Without a doubt, one of the world's biggest pollutants and unsustainable industry is clothing manufacturing. Most of us are guilty of having a wardrobe stuffed full of clothes, yet have 'nothing' to wear. Fast fashion has reached unacceptable levels - and in many countries the manufacture of fabric creates pollution, deforestation and unfair working conditions. What can you do this month to make a difference?

2020 Vision - Lymington Transition challenge us to think about Clothes and Fabric


In month 16, we were challenged to creatively use and respond to change:

Creatively use change

In month 15 we were challenged to seek out New Forest Food and Produce:

New Forest Food and Drink


In month 14 we were challenged to seek clean air...

14 Clean Air challenge Lymington Transition Hampshire


In month 13 we were challenged to refill...

Transition Lymington 2020 Vision - Refillable Lymington


In month 12 we were challenged to step out of our comfort zones and make a difference...

2020 vision month 12 Lymington Transition

In month 11 we were challenged to use local solutions that respect nature.

Lym Trans 2020 Vision month 11


In February we were challenged to integrate rather than segregate...

Month 10 2020 vision

In January we were challenged to look at patterns and details in nature.

Lymington Transition Month 9 2020 Vision Patterns and Details


In December, we were challenged to consider renewable resources...

Transition 2020 December Renewable Resources


In November, we were challenged to make plans for a very different December...

2020 Vision November Lymington Transition


In October, the challenge was to produce no waste:

Lymington Transition's 2020 Vision challenge October 2018


In September, the challenge was to share: when you have more than you need, build a longer table, not a higher fence.

2020 Vision Lymington Transition September 2018 Fair Shares


This August as a part of their 2020 Vision, Transition Lymington challenge us to reap the rewards - grow your own, make your own, pick your own... take a look at the inspiring ideas below.

August Reap the Rewards Transition Lymington


Lymington 2020 Vision - Month 3: Easy Plastic Swaps

This July as a part of their 2020 Vision, Transition Lymington challenge us to reduce our use of plastic. Here are some ideas of easy ways to avoid plastic - see how many you can achieve this month!

Let's see how many swaps we can make for plastic this month!

Easy ways to avoid plastic

Lymington 2020 Vision - Month 2: Save Energy!

This June, Transition Lymington challenge us to save energy. Take a look at the ideas below and see how many you can achieve this month. 

Save energy in Lymington


Transition Lymington launch their 2020 Vision 

What we can all do to help enjoy and protect Lymington.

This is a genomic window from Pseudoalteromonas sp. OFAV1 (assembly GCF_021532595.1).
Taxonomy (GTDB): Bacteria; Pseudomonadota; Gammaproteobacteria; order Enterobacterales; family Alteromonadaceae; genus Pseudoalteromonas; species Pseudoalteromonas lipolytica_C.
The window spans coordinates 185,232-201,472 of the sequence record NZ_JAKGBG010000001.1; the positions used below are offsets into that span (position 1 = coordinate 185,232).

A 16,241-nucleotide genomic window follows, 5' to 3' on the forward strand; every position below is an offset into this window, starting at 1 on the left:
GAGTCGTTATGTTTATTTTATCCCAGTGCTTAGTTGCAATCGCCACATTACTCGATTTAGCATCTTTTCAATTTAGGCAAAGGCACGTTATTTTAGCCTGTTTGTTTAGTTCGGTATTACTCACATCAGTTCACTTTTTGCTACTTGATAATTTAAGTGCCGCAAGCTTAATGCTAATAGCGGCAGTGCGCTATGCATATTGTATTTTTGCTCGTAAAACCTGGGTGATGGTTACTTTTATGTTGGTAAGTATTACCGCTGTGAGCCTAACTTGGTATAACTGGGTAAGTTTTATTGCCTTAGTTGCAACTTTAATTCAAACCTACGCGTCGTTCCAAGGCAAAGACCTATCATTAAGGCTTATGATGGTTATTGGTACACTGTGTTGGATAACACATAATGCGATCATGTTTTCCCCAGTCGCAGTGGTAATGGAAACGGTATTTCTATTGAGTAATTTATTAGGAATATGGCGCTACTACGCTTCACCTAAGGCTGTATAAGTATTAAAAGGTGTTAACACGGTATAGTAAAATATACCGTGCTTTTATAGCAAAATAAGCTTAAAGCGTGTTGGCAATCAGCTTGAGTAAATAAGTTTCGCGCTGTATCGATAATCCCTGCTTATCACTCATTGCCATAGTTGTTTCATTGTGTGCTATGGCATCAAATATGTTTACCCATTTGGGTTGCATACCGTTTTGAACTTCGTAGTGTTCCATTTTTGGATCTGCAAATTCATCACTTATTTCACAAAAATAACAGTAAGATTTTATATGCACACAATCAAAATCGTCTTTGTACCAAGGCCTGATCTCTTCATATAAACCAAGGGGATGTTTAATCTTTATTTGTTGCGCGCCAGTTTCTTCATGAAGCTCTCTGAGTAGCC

Sunset at Hordle Cliff beach near LymingtonOn 1 May 2018, Transition Lymington launch their 2020 Vision. The objective is to remind ourselves why we love Lymington and what we can do to help enjoy it and protect it. The vision is for a sustainable and thriving community that we love.

Each month for the next 20 months, Transition Lymington will release a short list of 20 easy, 'do-able' challenges. These will be themed and its up to you how many you do. The list may give you other ideas too.

May 2018 is the first month and the theme is Observe and Interact. The challenges listed are to allow you become more connected with Lymington, the New Forest and our coastline and include ideas such as ‘listen to the sound of the waves,’ ‘look at the stars and the moon’ and ‘have a picnic in the New Forest.’

Every month the theme will change and you can expect a huge range of challenges and suggestions such as ‘easy plastic swaps’ ‘saving energy’ and ‘growing food at home.' 

Lymington 2020 Vision is using a Facebook page – Lymington 2020 Vision – as an interactive place where you can print off the lists and then post your ideas and upload photos of the challenges you have had fun completing. You can also view and download the lists here at Lymington.com.

If you plan to do a challenge, please make sure when you get there, it is safe to do so - you take part at your own risk.

Lymington 2020 Vision - Month 1: Observe and Interact

Take a moment to observe the world around you and consider how you interact within that world. Enjoy and appreciate your surroundings.

Observe and Interact in Lymington

Transition Lymington is a group of local people who meet up and work together on ideas about how to make SO41 more sustainable and pleasurable place to live.

Find out more about Transition Lymington here.


plastic free lymington to reduce plastic usage

Plastic Free Lymington continues to educate about single use plastic

Surfers against Sewage aka Plastic Free Lymington - local young people paving our way 

“Aloha Plastic Free” environmental event by SAS Plastic Free Lymington Juniors  

plastic free lymington young building awareness 600